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Showing posts from 2016

Ubuntu on Dell Latitude E6420 with NVidia and Broadcom

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My company sold old laptops to employees and I decided to use the chance to get an affordable and legally licensed Windows 10 system - a Dell Latitude E6420 . Unfortunately the system has a Broadcom Wifi card and also ships with an NVidia graphics card which require extra work on Ubuntu 16.04 Xenial Xerus . After some manual configuration the system works quite well with a power consumption of about 10-15W while writing this blog article. Switching between the Intel and the NVidia graphics card is simple (with a GUI program and requires a logout-login), for most use cases I don't need the NVidia card in any case. Windows 10 also works well, although it does not support all devices. However, the combined NVidia / Intel graphics systems works better on Windows than on Linux. In detail, I took the following steps to install an Ubuntu 16.04 and Windows 10 dual boot system. Step-by-Step Installation Requirements Either a wired network connection or a USB wifi dongle that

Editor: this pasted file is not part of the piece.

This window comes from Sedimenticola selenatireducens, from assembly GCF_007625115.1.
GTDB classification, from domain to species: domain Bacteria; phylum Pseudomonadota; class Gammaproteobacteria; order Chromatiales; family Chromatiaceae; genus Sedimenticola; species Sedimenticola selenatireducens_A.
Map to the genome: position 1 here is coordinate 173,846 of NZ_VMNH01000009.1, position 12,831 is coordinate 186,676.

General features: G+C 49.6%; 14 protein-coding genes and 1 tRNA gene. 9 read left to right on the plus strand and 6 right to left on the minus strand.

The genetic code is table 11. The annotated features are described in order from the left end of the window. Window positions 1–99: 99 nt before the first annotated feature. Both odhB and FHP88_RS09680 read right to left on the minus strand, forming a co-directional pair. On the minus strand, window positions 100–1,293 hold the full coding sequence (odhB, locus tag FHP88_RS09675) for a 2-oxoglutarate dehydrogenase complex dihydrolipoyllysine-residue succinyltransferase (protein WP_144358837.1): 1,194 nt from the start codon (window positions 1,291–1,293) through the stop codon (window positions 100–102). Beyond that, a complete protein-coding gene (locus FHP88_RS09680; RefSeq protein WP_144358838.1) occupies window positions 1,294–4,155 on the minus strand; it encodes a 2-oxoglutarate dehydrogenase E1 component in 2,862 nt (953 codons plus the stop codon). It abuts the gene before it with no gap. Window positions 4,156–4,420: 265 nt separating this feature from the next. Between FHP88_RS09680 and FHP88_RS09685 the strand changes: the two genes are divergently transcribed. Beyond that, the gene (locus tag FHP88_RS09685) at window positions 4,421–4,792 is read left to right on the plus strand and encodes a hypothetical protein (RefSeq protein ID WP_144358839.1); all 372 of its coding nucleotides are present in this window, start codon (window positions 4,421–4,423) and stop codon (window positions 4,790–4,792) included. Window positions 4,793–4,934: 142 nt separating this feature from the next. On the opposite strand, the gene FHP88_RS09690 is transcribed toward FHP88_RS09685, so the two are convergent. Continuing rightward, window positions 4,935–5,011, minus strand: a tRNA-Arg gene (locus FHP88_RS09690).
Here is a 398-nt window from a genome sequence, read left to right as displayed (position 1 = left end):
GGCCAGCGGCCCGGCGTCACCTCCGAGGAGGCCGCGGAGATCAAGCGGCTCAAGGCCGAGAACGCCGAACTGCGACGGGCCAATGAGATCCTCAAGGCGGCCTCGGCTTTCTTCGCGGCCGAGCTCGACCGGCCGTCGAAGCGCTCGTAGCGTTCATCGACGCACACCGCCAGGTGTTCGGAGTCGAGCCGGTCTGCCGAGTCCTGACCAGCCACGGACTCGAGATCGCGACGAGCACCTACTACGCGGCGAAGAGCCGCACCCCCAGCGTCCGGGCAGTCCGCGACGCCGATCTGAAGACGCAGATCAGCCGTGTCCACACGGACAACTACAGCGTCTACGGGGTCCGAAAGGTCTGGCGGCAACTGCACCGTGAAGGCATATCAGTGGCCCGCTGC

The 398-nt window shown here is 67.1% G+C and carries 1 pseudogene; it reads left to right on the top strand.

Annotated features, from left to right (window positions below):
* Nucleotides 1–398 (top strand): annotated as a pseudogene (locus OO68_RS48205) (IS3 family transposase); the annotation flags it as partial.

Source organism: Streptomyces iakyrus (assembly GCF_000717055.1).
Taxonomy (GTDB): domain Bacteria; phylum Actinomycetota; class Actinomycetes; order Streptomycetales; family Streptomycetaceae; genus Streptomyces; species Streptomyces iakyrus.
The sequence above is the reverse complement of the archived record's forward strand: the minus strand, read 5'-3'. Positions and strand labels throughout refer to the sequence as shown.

Lifting the Curse of Static Credentials

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Summary:  Use digital identities, trust relationship and access control lists instead of passwords. In the cloud, this is really easy. I strongly believe that static credentials are one of the biggest hazards in modern IT environments. Most information security incidents are somehow related to lost or leaked or guessed static credentials, Instagram's Million Dollar Bug is just one very nice example. Static credentials can be used by anyone who has them - friend or foe are typically very short and can even be brute forced or guessed for machine or service users have to be stored in configuration files from where they can be leaked are hard to remember for humans so that they will write them down somewhere or store them in files typically stay the same over a long period of time don't include any information about the identity of the bearer or user are hard to rotate on a regular base because the change has to happen in several places at the same time All th